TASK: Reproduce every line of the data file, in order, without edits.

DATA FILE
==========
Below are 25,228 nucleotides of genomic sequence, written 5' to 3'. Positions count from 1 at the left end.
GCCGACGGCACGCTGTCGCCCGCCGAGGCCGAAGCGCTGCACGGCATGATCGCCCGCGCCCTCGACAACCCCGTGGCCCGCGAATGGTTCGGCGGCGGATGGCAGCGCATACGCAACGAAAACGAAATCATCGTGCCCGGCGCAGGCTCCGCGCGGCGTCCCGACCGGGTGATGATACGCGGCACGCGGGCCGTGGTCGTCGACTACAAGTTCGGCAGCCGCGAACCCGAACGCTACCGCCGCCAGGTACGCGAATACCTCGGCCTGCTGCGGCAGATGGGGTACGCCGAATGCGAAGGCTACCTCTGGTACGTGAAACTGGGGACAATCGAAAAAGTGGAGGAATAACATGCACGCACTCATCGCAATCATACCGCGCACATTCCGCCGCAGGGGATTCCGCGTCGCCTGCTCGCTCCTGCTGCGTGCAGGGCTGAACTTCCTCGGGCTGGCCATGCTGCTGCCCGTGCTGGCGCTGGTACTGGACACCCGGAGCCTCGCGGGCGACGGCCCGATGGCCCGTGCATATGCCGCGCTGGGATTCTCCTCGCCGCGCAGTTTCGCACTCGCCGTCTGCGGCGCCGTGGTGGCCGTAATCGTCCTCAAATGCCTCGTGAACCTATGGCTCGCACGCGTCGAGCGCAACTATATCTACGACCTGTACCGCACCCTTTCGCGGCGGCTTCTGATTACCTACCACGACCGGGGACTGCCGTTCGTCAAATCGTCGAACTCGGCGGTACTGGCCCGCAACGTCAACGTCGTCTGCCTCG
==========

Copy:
Below are 25,228 nucleotides of genomic sequence, written 5' to 3'. Positions count from 1 at the left end.
GCCGACGGCACGCTGTCGCCCGCCGAGGCCGAAGCGCTGCACGGCATGATCGCCCGCGCCCTCGACAACCCCGTGGCCCGCGAATGGTTCGGCGGCGGATGGCAGCGCATACGCAACGAAAACGAAATCATCGTGCCCGGCGCAGGCTCCGCGCGGCGTCCCGACCGGGTGATGATACGCGGCACGCGGGCCGTGGTCGTCGACTACAAGTTCGGCAGCCGCGAACCCGAACGCTACCGCCGCCAGGTACGCGAATACCTCGGCCTGCTGCGGCAGATGGGGTACGCCGAATGCGAAGGCTACCTCTGGTACGTGAAACTGGGGACAATCGAAAAAGTGGAGGAATAACATGCACGCACTCATCGCAATCATACCGCGCACATTCCGCCGCAGGGGATTCCGCGTCGCCTGCTCGCTCCTGCTGCGTGCAGGGCTGAACTTCCTCGGGCTGGCCATGCTGCTGCCCGTGCTGGCGCTGGTACTGGACACCCGGAGCCTCGCGGGCGACGGCCCGATGGCCCGTGCATATGCCGCGCTGGGATTCTCCTCGCCGCGCAGTTTCGCACTCGCCGTCTGCGGCGCCGTGGTGGCCGTAATCGTCCTCAAATGCCTCGTGAACCTATGGCTCGCACGCGTCGAGCGCAACTATATCTACGACCTGTACCGCACCCTTTCGCGGCGGCTTCTGATTACCTACCACGACCGGGGACTGCCGTTCGTCAAATCGTCGAACTCGGCGGTACTGGCCCGCAACGTCAACGTCGTCTGCCTCG